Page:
Bienvenue, Bienvenidos, and Welcome

1 Feb

Greetings Faithful Reader!

Rockabye asked me to join him in this little endeavor, and since I feel like my opinion is better than yours thought it sounded like a good idea, I signed on to share my musings with the world. Pop culture is the game, and as my good friend said in his intro I enjoy making observations and criticisms about everything that even hints of “pop.”

Since I’m a film student, I’ll probably end up focusing mostly on films, as well as TV. But don’t let that slip you into a false sense of security; whenever I notice something in my travels through the Internets that really catches my eye, rest assured I’ll bring it up here.

And now, since I’m all thoughted out but still want to give you a taste of things to come, I’ll leave you with a review I wrote back in July for The Dark Knight. Which is, by the way, the best movie ever. If you disagree I suggest getting over it, since most every movie I review will be judged against it, and most likely found wanting. Here it is:

The Dark Knight
Or: How I Learned to Stop Worrying and Love Heath Ledger

To begin, I’m of the opinion that you can’t call a movie your “favorite movie ever” right when it comes out. It’s fresh in your mind, overshadowing everything else at that moment. To call a movie “favorite” means that it sticks with you, its individual scenes as well as its overall message. But I’m never one to shy away from hypocrisy, so I’ll go ahead and say that The Dark Knight is my favorite movie ever.

From a purely emotional standpoint The Dark Knight did something to me that hasn’t happened in years: I forgot that I was watching a movie. It sucked me in, completely. By the end my heart was pounding. I was totally immersed in what was happening, I was emotionally involved in the most intimate way. It’s a movie that’s felt, not watched. This description doesn’t due justice to how profoundly I’ve been affected by this film; I just can’t properly express my straight emotional feelings about it.

So forget that, and let’s go more analytical. The problems I have with The Dark Knight are few; I’ll go over them at the end. Let’s talk about the good stuff, which is basically everything. What makes TDK so good is what makes any movie good: a well-written script with excellent acting, guided by a competent director. When this triumvirate forms, the potential for a powerful emotional connection with the audience is limitless. And that’s what we’re given in TDK.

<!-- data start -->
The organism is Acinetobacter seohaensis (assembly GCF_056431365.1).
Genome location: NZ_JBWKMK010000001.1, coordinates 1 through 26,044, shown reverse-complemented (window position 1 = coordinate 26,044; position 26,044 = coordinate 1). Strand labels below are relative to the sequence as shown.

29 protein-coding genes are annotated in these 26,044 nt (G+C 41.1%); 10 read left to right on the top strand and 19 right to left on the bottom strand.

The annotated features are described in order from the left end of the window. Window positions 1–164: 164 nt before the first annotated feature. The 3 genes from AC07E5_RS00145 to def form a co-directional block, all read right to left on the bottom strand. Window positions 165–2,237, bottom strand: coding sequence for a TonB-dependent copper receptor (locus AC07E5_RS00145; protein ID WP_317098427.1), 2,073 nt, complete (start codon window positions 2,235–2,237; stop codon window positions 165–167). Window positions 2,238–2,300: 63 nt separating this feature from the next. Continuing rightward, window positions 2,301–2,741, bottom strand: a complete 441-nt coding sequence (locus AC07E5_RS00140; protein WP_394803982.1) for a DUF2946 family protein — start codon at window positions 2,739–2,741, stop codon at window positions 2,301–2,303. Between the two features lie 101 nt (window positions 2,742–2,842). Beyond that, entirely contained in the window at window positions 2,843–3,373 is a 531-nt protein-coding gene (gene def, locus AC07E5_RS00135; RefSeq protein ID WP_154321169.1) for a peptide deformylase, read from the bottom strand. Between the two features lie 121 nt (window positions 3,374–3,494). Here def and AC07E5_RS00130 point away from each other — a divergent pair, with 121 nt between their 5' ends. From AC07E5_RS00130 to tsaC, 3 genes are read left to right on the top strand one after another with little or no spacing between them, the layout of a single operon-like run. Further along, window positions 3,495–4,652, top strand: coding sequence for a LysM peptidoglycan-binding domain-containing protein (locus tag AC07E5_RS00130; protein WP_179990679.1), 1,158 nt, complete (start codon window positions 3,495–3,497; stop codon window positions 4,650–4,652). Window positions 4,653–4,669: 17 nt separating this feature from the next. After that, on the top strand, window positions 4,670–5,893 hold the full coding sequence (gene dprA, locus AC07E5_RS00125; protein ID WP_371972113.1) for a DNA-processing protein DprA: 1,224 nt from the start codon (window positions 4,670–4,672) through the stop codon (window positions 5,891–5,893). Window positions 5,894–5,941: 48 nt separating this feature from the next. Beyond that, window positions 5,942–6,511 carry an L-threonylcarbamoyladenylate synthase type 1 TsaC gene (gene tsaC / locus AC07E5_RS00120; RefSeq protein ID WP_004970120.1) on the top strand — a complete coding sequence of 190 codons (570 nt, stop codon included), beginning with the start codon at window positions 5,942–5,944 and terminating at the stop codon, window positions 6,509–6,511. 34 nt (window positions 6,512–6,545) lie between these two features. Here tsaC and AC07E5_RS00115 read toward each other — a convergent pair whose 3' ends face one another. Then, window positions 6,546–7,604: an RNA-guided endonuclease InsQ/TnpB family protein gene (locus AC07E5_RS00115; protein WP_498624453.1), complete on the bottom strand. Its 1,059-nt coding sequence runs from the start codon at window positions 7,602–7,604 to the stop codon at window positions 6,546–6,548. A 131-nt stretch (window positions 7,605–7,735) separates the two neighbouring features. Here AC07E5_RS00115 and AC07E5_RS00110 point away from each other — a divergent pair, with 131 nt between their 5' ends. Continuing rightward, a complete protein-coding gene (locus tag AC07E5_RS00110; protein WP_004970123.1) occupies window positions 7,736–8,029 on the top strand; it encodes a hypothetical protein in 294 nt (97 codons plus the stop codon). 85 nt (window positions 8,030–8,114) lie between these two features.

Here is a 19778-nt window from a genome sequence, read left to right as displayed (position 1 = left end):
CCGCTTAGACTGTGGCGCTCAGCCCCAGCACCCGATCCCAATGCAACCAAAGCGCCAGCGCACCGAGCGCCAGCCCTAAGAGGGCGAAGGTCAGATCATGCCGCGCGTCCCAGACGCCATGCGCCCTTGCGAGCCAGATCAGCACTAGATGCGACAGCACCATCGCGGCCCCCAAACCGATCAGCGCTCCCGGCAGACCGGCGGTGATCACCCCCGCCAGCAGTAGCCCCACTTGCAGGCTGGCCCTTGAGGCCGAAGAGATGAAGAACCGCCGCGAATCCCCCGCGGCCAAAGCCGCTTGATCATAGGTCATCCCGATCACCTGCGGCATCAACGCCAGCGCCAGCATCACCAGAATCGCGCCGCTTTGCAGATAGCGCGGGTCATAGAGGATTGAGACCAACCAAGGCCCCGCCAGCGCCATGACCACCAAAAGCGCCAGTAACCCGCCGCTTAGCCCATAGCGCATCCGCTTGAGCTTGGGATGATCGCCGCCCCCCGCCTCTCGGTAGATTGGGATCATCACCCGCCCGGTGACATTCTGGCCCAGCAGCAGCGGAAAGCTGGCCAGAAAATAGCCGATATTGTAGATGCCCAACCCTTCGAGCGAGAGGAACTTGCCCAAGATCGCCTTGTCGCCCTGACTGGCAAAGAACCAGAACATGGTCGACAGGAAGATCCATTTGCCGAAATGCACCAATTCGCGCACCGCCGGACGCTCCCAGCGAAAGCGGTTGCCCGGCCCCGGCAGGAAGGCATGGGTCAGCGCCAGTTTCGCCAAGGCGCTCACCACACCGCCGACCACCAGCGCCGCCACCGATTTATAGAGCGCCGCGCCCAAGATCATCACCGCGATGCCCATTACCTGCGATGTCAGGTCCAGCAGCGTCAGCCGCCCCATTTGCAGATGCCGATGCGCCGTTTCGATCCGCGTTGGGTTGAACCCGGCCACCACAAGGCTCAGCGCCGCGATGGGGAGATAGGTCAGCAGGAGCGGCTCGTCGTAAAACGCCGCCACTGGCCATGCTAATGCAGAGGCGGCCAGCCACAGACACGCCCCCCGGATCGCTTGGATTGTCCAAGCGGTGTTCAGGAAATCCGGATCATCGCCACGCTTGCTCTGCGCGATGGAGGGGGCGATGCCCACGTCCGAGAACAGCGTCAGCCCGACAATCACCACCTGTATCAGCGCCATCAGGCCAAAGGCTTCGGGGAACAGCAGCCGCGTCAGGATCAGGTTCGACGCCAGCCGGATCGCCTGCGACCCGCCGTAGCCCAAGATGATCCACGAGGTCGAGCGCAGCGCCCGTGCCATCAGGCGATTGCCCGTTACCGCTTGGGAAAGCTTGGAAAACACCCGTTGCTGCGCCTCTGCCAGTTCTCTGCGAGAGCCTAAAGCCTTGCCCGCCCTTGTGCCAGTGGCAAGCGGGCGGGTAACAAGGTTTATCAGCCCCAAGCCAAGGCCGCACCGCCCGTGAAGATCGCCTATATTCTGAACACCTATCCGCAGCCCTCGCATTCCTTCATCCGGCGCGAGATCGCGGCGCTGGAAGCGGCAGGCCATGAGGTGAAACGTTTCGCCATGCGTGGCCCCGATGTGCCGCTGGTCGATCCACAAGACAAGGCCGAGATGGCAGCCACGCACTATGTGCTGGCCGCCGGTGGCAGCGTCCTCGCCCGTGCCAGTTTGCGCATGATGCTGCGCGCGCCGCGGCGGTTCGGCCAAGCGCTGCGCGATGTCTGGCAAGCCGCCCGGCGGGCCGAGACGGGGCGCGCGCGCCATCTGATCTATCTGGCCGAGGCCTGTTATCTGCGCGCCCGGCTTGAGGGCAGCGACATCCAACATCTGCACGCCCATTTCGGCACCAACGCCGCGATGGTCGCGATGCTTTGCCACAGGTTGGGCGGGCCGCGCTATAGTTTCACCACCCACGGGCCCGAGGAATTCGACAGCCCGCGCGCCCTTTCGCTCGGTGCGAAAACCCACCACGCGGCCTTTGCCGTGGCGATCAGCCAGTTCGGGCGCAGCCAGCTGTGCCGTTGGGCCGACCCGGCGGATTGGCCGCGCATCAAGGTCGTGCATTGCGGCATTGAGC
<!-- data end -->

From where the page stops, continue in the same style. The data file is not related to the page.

The brothers Nolan were unafraid to take what could have been a straightforward blockbuster and instead write a script that was introspecting and action packed all at once. The theme of this film, to me, is: What are your limits? When pushed to the breaking point will you actually break, or will you find the strength to make whatever sacrifices are necessary to do the right thing? The Joker claims he’s aimless, an agent of pure chaos and anarchy. But he does have a skeleton of a plan: trying to break everyone, from Batman down to the average citizen of Gotham. He finds success and failure in surprising places.

The Dark Knight is terrifying without going for the cheesy “shock factor”; it’s suspenseful without being overdramatic; the action sequences are thrilling, but never feel improbable enough to remove you from the experience; and it’s quiet without the calm moments serving as meaningless stopgaps between set pieces. You hear about the roller coaster of emotion. TDK is a real roller coaster, every scene given equal consideration, the troughs just as important as the peaks.

That’s really a credit to Christopher Nolan’s direction. The maker of Memento and The Prestige is obviously no stranger to character drama, and it’s good to see he was willing to have quiet character moments that actually built a dramatic story, instead of making Die Hard with capes. The Dark Knight would have been a much lesser film if it had been nothing but fistfights and car chases strung together by lulls meant, not to give an insight into a character’s intimate thoughts, but to give the audience time to go pee-pee before the next explosion. Not to say that the action sequences in TDK aren’t necessary or spectacular; they are. Almost epic, in fact.

In the end though, Nolan’s willingness to give weight to the character-building scenes would have been nothing without good actors behind the characters. To say there were good actors in Dark Knight would be an understatement. Every roll, no matter how small, was played earnestly and with absolute dedication. To begin on this topic, I think all of the returning actors were even better than they were in Batman Begins. Except for Cillian Murphy. Talk about a pointless cameo. Damn.